10. Well no, and I would have assumed in celebs that it wasn't natural. Of course there is racial harmony and mixing these days, but that would be a different issue wouldn't it>
  11. So previously known/proven? Still they seem have shown this through the genome which is amazing. Black skin blue eyes would look odd today!
  12. Humidity and Health

    The effect of air flow: If your campervan is indeed 80%RH, and outside is say, 40% - opening the windows will certainly help. But it is not because airflow is impacting humidity, is because you are replacing the humid air with drier air. The human body moderates temperature by radiation and as it gets hotter by evaporation - sweat. If we have a hot humid environment, the air does not have much capacity to take up a lot of moisture. The boundary layer (for want of a better term) close to the skin becomes saturated. In this case, air movement will help, because new air is dryer than the old boundary air (even if it is humid). So evaporation is more effective. If it is a dry heat then air movement wont do anything - for practical purposes. If it is cool and humid it also wont pick up a lot of moisture because the max vapour pressure of moisture is low - even if it is cold and dry it doesnt have the capacity to pick up much moisture. A heater will work if the source of the humidity is simply the internal air. If you have an independent moisture source, say something got wet - the heater wont do much. Think about hiring a small dehumidifier. It's like a small air-conditioner but has a set point below the due point to extract moisture. They can be quite effective. Maybe run it for a week then return it.
  13. The Baddest Bridge Near You

    Sydney Harbour Bridge. No doubt there are plenty of claims for "longest span" and the like, wiki says it was the Harbour Bridge until 2012. Prototype built in Newcastle UK (I think), the final version was inspired by Hells Gate in New York. Completely dominates Sydney harbour and is an annual focus each New Year's Eve.
  14. Humidity and Health

    Ifit If the partial pressure of water vapor in air approaches 100% (ie we approach 100% RH) water will drop out of the air. The easiest way to force this is by cooling. If it is -3 the water drops out as ice. Snow or hoar frost or ice crystals etc. If it is above 0 it is dew, or rain, or mist, etc. The device used to work out air temperature/moisture vapor/condensation etc is the psychrometric chart. They are not hard to find on the net, and it is reasonably self evident how to use the thing. As a note, if it is cold and humid, we tend to describe it as "clammy". Hot and humid as "muggy". I'm not sure of the health issues you are looking for, and it's not an area I have any more info than the uninformed. Humidity and de-humidification is something I might be able to help with. Sometimes it's done with dessicant crystals, ie direct absorption, but the traditional method is to over cool the air well below dew point where the moisture condenses and drops out as condensation, dew if you prefer (so there is a lessor absolute quantity of water vapor in the air, even though it is 100% RH) then re-heat it. With less water vapor, the RH has reduced. It's pretty energy inefficient. Oh, the effect of wind movement is a different thing again, but generally impacts perception rather than the actual "humidity". I can run through that if that is what you are looking for.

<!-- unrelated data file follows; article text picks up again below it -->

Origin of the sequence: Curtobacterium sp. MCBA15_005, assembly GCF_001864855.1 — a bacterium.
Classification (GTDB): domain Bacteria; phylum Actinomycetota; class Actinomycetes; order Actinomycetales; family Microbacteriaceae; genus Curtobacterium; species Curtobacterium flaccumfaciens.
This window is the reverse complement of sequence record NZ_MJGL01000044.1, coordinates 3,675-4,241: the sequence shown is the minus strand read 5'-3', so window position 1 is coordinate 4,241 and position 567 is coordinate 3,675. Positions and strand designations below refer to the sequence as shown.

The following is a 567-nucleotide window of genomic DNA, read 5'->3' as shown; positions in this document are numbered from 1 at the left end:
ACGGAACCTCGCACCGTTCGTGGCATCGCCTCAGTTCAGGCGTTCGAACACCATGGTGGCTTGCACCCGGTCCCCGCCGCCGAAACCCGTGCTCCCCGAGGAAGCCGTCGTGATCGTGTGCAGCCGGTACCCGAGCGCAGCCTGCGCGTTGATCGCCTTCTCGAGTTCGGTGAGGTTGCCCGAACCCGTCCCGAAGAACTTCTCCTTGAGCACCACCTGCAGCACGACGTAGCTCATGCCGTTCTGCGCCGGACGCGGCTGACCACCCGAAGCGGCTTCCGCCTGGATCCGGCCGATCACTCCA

15. Vibrational Frequency CO2 Global Warming

    Studiot Hope you are still happy to talk on an old thread. Let me try to pull together what I think I have picked up so far. A molecule's reaction to EM depends on it's structure, shape and bonding. CO2 is a linear molecule so it's vibrations are waggling and stretching. These motions make it unresponsive to the visible spectrum but responsive to IR. Non-linear molecules don't react to IR (but do react to visible light?) - which covers water. I would however have thought that nitrogen and oxygen were also linear? Specifically to CO2 there are three frequencies - am I reading that graph correctly? Asymmetric being something close to 3900-3400; symmetric 2400 and bending 900? Can those frequencies be related to the vibration modes called waggling and stretching? I follow part only on the resonance discussion - the aerial analogy doesn't help me as my understanding of an aerial is as rudimentary as molecular vibration. Though I note the discussion that the increased energy is not related to electron states - without following this too closely, it would then relate to movement between parts of the molecule - ie the bonding. Anyway, hope you have your red pen ready. [ps to the many other posters here, I am not ignoring your content which has also been very interesting. Fire away at will! I am just going to avoid flights of fancy such as arguing about waves in the in absence of a medium, etc. Studiot has laid out a path that connects with me is all.] EDIT: in the chem tube pictorial of CO2 vibration, the graph indicates several specific levels that I take to be energy levels ie VB = 0; v = 1; v = 3; Dissociation. I had thought this to be like electron energy levels, in steps, but clearly NOT electrons. Do the vibrations come in energy steps also? And does dissocation mean what it says? I would have that would require extraordinary energy but the step doesn't look huge.